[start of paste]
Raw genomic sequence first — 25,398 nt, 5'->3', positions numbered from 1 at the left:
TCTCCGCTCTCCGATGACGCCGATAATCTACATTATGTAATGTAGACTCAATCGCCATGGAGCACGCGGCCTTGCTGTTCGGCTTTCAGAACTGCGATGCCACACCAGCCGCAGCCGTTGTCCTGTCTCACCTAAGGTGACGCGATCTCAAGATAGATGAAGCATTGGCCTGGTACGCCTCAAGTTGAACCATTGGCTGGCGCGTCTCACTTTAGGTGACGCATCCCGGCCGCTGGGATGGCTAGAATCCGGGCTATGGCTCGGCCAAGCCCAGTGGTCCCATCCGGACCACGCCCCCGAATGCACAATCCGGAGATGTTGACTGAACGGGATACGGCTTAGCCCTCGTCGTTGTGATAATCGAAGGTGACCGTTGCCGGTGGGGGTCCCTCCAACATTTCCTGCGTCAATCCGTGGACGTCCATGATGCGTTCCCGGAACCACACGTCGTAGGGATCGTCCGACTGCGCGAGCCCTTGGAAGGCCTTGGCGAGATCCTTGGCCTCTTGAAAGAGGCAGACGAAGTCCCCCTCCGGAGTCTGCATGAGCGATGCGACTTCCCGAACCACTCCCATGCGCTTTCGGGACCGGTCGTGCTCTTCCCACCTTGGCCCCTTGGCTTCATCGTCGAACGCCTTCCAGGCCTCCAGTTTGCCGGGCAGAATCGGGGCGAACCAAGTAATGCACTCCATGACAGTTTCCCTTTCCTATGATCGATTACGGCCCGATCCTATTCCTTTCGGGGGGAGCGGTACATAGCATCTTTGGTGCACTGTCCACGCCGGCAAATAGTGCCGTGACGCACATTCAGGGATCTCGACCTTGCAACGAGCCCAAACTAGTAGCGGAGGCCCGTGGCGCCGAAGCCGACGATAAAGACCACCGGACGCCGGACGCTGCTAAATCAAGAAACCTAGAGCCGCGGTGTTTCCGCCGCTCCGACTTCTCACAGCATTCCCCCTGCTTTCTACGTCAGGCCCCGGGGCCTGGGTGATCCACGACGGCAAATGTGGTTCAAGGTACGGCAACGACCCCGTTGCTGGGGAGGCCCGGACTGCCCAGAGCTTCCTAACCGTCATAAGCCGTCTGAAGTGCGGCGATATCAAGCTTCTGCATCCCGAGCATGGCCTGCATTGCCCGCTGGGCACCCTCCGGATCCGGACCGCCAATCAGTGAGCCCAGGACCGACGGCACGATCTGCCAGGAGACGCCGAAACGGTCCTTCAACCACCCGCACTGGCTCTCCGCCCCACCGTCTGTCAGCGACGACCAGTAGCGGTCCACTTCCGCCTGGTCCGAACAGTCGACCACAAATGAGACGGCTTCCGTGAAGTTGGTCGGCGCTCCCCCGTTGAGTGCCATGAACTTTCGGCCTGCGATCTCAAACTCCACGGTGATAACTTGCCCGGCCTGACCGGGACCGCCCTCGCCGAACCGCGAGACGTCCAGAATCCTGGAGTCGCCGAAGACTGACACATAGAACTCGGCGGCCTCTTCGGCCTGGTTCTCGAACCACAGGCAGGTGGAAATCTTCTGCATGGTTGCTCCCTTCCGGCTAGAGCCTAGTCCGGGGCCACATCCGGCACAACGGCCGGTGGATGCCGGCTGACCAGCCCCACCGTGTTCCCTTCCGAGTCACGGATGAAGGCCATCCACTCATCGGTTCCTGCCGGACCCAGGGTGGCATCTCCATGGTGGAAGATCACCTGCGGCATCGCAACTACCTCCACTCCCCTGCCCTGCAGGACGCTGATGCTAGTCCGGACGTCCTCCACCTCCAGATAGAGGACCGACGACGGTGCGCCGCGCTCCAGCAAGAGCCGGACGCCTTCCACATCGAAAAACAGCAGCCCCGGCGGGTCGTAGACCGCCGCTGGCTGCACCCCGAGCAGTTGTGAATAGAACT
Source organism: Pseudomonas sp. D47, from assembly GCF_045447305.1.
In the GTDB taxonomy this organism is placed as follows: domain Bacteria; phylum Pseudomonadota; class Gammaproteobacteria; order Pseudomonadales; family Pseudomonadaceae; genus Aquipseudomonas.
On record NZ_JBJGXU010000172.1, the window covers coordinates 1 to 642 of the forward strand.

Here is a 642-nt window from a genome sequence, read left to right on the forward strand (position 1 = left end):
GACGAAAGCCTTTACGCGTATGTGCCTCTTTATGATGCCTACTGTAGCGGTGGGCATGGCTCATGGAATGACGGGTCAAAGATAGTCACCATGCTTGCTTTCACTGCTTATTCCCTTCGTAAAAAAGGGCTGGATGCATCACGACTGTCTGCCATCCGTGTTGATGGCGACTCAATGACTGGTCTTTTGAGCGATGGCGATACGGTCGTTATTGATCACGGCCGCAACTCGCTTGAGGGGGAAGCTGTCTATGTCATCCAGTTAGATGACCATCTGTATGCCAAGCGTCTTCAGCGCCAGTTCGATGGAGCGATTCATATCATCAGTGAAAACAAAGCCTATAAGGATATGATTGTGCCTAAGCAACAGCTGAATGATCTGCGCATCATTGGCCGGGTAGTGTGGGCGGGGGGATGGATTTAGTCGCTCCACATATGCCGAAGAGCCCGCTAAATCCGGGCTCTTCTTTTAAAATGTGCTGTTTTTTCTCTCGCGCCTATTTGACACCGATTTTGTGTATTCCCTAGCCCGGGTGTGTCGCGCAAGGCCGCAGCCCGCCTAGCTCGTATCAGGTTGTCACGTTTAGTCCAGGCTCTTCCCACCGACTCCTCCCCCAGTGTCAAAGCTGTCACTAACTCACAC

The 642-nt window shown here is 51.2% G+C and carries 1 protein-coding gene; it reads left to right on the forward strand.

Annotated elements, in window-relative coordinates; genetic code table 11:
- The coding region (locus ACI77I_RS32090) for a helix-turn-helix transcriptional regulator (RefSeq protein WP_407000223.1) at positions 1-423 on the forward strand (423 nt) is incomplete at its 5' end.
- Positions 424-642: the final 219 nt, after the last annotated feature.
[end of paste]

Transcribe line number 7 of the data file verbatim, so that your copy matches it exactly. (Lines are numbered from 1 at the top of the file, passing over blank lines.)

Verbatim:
GACGAAAGCCTTTACGCGTATGTGCCTCTTTATGATGCCTACTGTAGCGGTGGGCATGGCTCATGGAATGACGGGTCAAAGATAGTCACCATGCTTGCTTTCACTGCTTATTCCCTTCGTAAAAAAGGGCTGGATGCATCACGACTGTCTGCCATCCGTGTTGATGGCGACTCAATGACTGGTCTTTTGAGCGATGGCGATACGGTCGTTATTGATCACGGCCGCAACTCGCTTGAGGGGGAAGCTGTCTATGTCATCCAGTTAGATGACCATCTGTATGCCAAGCGTCTTCAGCGCCAGTTCGATGGAGCGATTCATATCATCAGTGAAAACAAAGCCTATAAGGATATGATTGTGCCTAAGCAACAGCTGAATGATCTGCGCATCATTGGCCGGGTAGTGTGGGCGGGGGGATGGATTTAGTCGCTCCACATATGCCGAAGAGCCCGCTAAATCCGGGCTCTTCTTTTAAAATGTGCTGTTTTTTCTCTCGCGCCTATTTGACACCGATTTTGTGTATTCCCTAGCCCGGGTGTGTCGCGCAAGGCCGCAGCCCGCCTAGCTCGTATCAGGTTGTCACGTTTAGTCCAGGCTCTTCCCACCGACTCCTCCCCCAGTGTCAAAGCTGTCACTAACTCACAC